Reduced efficacy for CRC screenings done by non-GI docs

June 22, 2012
Reduced efficacy for CRC screenings done by non-GI docs
Having interval colorectal cancer colonoscopy screenings performed by nongastroenterologists compared with gastroenterologists results in a noticeable reduction in the long-term colorectal cancer prevention rate, according to research published online June 15 in Cancer.

(HealthDay) -- Having interval colorectal cancer (CRC) colonoscopy screenings performed by nongastroenterologists compared with gastroenterologists (GIs) results in a noticeable reduction in the long-term CRC prevention rate, according to research published online June 15 in Cancer.

Cesare Hassan, M.D., of the Nuovo Regina Margherita Hospital in Rome, and colleagues created a Markov model to simulate the efficacy and cost of a colonoscopy population of 100,000 people screened, beginning at age 50. Based on the literature, the researchers used a relative risk of 1.4 for the difference between GI endoscopists and non-GI endoscopists.

Using this model the researchers found that the use of non-GI endoscopists to perform interval colonoscopies resulted in an 11 percent relative reduction in the long-term CRC incidence prevention rate. In the United States, this would result in an additional 3,043 cases of CRC and would cost an additional $200 million annually. Increasing the relative risk to 2.0 and 3.0 led to 19 and 38 percent relative reductions, respectively, in CRC prevention. In order to shift all colonoscopies to gastroenterologists, it would require each endoscopist to perform an additional 165 screenings per year.

"When is performed by non-GI endoscopists, a substantial reduction in the long-term CRC rate may be expected," the authors write. "Such difference appeared to be greater when a suboptimal efficacy of in preventing CRC was assumed. A 10-year saving of $2 billion may be expected when shifting all screening colonoscopies from non-GI endoscopists to GI endoscopists."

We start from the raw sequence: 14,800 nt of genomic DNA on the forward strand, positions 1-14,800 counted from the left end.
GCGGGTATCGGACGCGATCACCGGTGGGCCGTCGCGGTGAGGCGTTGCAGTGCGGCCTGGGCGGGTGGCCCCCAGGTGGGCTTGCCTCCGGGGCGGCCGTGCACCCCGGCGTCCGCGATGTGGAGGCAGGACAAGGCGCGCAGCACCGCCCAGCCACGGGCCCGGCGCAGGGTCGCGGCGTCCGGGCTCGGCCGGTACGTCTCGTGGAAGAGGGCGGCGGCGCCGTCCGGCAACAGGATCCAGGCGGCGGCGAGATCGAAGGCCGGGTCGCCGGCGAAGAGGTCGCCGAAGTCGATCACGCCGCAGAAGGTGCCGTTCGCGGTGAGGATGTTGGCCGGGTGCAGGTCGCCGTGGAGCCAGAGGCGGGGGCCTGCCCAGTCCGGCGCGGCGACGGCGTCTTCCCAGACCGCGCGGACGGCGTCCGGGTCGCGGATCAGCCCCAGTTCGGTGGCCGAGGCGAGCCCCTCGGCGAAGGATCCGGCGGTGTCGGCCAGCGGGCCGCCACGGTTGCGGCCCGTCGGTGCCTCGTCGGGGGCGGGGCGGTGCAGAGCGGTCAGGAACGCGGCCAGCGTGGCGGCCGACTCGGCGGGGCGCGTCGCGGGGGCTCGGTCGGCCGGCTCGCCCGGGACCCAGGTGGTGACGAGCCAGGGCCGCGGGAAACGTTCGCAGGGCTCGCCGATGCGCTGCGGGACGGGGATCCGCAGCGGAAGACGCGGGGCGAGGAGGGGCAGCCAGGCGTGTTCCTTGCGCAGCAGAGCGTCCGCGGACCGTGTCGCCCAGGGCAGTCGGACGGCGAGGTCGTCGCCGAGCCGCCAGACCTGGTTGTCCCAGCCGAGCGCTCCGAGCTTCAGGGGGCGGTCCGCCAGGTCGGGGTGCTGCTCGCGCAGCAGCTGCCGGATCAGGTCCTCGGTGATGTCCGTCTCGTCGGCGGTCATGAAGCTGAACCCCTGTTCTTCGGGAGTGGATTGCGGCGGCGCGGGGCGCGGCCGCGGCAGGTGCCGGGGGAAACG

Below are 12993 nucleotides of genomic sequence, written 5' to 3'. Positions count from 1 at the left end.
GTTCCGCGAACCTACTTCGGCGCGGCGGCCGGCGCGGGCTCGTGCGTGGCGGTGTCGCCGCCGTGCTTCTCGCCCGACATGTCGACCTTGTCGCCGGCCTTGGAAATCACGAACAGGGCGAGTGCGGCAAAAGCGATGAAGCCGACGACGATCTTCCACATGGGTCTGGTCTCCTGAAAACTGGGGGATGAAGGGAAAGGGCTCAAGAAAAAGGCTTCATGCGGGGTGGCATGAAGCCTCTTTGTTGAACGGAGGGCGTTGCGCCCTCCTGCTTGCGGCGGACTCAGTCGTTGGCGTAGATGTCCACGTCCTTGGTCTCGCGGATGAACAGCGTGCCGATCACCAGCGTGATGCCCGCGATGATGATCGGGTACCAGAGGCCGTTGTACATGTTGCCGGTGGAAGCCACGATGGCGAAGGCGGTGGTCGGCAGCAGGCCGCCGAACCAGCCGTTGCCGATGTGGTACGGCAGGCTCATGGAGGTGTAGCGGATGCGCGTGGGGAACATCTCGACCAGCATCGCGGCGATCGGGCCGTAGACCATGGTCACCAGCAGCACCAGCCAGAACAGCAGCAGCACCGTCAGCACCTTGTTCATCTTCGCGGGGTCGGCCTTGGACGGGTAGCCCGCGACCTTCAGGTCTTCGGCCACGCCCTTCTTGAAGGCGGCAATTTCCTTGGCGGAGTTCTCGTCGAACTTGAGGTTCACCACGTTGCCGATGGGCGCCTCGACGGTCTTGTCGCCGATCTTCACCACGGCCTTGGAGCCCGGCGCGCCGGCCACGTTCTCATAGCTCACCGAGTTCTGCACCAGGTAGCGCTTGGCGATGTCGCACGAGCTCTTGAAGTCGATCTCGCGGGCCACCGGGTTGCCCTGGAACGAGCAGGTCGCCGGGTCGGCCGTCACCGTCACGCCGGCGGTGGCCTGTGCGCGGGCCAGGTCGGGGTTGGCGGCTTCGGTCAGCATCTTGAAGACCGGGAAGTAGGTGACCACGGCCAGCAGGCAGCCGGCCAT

One author disclosed receiving research support from Olympus.

Explore further: Physicians who play Mozart while performing colonoscopy may improve adenoma detection rate

More information: Abstract
Full Text (subscription or payment may be required)

Related Stories

Recommended for you

New method offers potential for uncovering how cancer begins

January 18, 2017

At Baylor College of Medicine, scientists have developed a method that allows them to accurately determine the genes expressed in single cells. Among other applications, this technique can be useful to study how cancerous ...

Study reveals why cancer cells spread within the body

January 17, 2017

Each day, more than 1,600 people die from cancer in the US, and 450 in the UK, mostly because the disease has spread beyond a stage when surgery is an effective cure and has become resistant to therapy. Despite decades of ...

0 comments

Please sign in to add a comment. Registration is free, and takes less than a minute. Read more

Click here to reset your password.
Sign in to get notified via email when new comments are made.